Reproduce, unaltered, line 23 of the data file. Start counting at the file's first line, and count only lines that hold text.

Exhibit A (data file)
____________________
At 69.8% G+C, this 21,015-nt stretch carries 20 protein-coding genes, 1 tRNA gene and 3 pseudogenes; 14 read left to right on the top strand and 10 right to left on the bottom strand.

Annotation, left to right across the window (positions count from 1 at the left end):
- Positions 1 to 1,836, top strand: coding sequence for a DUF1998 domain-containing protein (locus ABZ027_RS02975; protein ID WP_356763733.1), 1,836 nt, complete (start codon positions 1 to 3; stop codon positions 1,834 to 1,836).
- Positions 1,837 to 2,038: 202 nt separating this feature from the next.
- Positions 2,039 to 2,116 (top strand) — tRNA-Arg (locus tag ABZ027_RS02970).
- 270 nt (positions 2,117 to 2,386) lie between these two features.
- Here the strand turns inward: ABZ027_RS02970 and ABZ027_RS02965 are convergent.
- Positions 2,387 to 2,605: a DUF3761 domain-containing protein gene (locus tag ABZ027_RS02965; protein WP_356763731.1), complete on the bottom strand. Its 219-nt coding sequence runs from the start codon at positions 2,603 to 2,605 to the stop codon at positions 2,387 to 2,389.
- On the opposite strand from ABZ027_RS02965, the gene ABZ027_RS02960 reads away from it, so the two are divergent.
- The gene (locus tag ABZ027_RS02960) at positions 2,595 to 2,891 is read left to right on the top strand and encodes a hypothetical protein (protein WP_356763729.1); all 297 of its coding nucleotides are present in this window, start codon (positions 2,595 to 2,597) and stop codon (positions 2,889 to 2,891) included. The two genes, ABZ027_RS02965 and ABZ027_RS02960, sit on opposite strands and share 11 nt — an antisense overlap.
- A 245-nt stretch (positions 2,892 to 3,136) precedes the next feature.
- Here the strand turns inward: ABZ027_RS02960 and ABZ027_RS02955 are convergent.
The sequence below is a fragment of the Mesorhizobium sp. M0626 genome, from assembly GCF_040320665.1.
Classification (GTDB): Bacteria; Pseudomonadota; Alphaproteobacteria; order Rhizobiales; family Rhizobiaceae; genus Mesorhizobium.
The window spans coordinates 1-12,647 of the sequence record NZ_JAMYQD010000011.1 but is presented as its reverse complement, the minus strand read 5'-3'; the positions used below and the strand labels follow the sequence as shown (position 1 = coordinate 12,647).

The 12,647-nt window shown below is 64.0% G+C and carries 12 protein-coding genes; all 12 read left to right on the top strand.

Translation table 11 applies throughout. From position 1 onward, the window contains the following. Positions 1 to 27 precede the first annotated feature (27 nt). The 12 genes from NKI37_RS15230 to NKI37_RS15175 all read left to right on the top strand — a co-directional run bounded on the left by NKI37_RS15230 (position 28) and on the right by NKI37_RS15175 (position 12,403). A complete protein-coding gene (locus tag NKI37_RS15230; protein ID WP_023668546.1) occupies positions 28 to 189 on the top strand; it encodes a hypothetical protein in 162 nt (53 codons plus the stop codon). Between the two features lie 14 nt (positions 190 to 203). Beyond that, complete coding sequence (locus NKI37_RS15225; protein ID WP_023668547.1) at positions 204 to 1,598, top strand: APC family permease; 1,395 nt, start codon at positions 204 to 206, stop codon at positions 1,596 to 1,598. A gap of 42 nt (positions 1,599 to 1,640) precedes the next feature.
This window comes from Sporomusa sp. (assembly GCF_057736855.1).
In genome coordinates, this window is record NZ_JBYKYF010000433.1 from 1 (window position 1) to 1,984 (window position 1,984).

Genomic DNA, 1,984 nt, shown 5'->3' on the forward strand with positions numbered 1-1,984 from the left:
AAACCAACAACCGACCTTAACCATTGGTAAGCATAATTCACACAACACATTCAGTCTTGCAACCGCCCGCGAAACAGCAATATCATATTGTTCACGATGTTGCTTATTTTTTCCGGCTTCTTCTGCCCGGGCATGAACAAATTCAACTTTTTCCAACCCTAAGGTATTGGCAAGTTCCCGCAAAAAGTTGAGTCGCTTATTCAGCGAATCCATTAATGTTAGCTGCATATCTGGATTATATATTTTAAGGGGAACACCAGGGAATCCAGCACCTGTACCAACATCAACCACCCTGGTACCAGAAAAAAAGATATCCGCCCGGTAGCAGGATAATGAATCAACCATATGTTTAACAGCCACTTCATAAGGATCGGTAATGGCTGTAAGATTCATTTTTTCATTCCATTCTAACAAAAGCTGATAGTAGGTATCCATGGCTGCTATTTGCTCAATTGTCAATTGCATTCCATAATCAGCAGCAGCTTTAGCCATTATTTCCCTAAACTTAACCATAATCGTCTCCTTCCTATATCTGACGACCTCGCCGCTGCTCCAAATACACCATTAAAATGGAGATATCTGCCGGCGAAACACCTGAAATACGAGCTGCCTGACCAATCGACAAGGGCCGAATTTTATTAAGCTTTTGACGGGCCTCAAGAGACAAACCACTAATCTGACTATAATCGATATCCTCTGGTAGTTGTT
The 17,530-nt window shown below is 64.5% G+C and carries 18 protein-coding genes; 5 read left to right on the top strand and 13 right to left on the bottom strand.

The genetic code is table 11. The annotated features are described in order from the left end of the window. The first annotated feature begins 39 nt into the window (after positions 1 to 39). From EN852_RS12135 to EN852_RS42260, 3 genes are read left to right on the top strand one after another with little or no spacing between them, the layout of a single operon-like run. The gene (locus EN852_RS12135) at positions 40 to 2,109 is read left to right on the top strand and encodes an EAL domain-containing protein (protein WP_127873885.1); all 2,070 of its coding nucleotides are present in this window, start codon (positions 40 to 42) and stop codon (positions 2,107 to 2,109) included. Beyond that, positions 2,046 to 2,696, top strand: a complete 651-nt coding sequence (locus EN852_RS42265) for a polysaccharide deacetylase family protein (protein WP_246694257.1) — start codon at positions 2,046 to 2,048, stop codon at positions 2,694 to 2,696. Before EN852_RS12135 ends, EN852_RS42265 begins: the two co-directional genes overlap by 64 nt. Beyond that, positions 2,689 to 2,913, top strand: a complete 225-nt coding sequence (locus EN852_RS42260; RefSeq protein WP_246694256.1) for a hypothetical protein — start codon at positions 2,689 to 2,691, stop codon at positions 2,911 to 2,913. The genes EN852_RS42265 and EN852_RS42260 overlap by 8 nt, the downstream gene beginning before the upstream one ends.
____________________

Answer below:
The genetic code is table 11. The annotated features are described in order from the left end of the window. The first annotated feature begins 39 nt into the window (after positions 1 to 39). From EN852_RS12135 to EN852_RS42260, 3 genes are read left to right on the top strand one after another with little or no spacing between them, the layout of a single operon-like run. The gene (locus EN852_RS12135) at positions 40 to 2,109 is read left to right on the top strand and encodes an EAL domain-containing protein (protein WP_127873885.1); all 2,070 of its coding nucleotides are present in this window, start codon (positions 40 to 42) and stop codon (positions 2,107 to 2,109) included. Beyond that, positions 2,046 to 2,696, top strand: a complete 651-nt coding sequence (locus EN852_RS42265) for a polysaccharide deacetylase family protein (protein WP_246694257.1) — start codon at positions 2,046 to 2,048, stop codon at positions 2,694 to 2,696. Before EN852_RS12135 ends, EN852_RS42265 begins: the two co-directional genes overlap by 64 nt. Beyond that, positions 2,689 to 2,913, top strand: a complete 225-nt coding sequence (locus EN852_RS42260; RefSeq protein WP_246694256.1) for a hypothetical protein — start codon at positions 2,689 to 2,691, stop codon at positions 2,911 to 2,913. The genes EN852_RS42265 and EN852_RS42260 overlap by 8 nt, the downstream gene beginning before the upstream one ends.